And so we now have a single political party in a position to form a majority government. Between our single-chamber Parliament and the historically very tight party discipline on Labour MPs, the new government will be able to do whatever they like over the next three years. And where significant things are not done, it will be entirely down to them: their choice.

Of course, they didn’t promise much, so most don’t seem to expect much. But the issues, challenges, and problems don’t go away just a party or government chooses to ignore them. House prices for example – where the Prime Minister has consistently refused to suggest she might act in ways designed to markedly lower the price of urban land/houses.

Or, and the economic issue that mostly drove the creation of this blog, New Zealand’s dismal long-term economic performance. In short, productivity growth (and the lack of it), and our continued decline relative to other advanced economies.

The outlook wasn’t good before Covid – the last government was doing nothing, and Labour was promising nothing, that would have prevented those well-established and dismal trends continuing. But now there is Covid to confront too.

One view of the outlook was contained in the International Monetary Fund’s World Economic Outlook forecasts published last week. The IMF doesn’t have a particularly good track record as a forecaster, but its forecasts do have two particular values at present: first, they are compiled consistently for a wide range of countries, and second, they forecast/project five years ahead, which on most readings is currently far enough out that one could think of things by then being back to some sort of new normal. For what it is worth, the IMF also has no particular partisan interest in New Zealand, but has also, over the years, tended to run relatively upbeat stories about New Zealand when it does comment.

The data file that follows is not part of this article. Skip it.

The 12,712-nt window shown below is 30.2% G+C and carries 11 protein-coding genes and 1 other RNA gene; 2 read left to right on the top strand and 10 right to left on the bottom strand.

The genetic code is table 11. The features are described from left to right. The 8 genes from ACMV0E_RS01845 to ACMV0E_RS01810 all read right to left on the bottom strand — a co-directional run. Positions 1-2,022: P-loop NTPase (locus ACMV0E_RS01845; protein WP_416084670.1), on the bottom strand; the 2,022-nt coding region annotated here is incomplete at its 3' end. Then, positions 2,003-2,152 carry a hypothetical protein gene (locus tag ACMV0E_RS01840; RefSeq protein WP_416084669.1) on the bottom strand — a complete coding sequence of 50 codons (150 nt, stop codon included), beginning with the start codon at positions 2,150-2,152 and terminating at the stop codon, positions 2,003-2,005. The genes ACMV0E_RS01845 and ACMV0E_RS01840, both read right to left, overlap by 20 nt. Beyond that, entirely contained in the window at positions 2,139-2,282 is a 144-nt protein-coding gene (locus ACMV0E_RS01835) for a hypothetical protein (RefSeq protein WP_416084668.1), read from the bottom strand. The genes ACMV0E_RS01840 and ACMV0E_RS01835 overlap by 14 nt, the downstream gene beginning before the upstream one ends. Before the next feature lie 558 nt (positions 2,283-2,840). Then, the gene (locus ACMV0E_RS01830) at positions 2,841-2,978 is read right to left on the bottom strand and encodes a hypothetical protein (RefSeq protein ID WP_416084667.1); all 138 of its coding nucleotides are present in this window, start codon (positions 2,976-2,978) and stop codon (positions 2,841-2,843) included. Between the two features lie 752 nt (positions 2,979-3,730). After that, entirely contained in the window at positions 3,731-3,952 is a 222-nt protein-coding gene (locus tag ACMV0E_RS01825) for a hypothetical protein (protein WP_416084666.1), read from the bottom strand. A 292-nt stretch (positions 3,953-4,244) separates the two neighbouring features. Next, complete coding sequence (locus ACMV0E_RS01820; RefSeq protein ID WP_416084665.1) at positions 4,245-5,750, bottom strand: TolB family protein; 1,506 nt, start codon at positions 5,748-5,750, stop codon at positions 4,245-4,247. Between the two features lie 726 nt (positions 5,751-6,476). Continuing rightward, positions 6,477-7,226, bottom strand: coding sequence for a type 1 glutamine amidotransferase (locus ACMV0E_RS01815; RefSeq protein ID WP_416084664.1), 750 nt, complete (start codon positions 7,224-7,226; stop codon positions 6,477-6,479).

Unfortunately, the IMF does not publish productivity (eg real GDP per hour worked, or MFP) forecasts. But here is a chart showing their forecasts for growth in real GDP per capita for their “advanced country” grouping over the period from 2019 (pre Covid) to 2025).

IMF WEO 0ct 20

Third worst of all the advanced countries over this period, at least on the IMF’s telling. And do note that the countries a few to either side of us all have materially higher levels of labour productivity than New Zealand does, while the countries to the far left of the chart – best-performers – are mostly the countries (I’ve previously highlighted here) that started way behind and are now matching, and move to roar ahead of, New Zealand. On these projections, our relative decline – underway now for 70 years – keeps on keeping on.

Are there any silver linings? I couldn’t find any when I dug a bit deeper:

  • as I noted, since these numbers are for 2019 to 2025 they shouldn’t be affected by either measurement challenges, or real differences in economic structure, that contribute to quite different GDP outcomes for some quarters this year,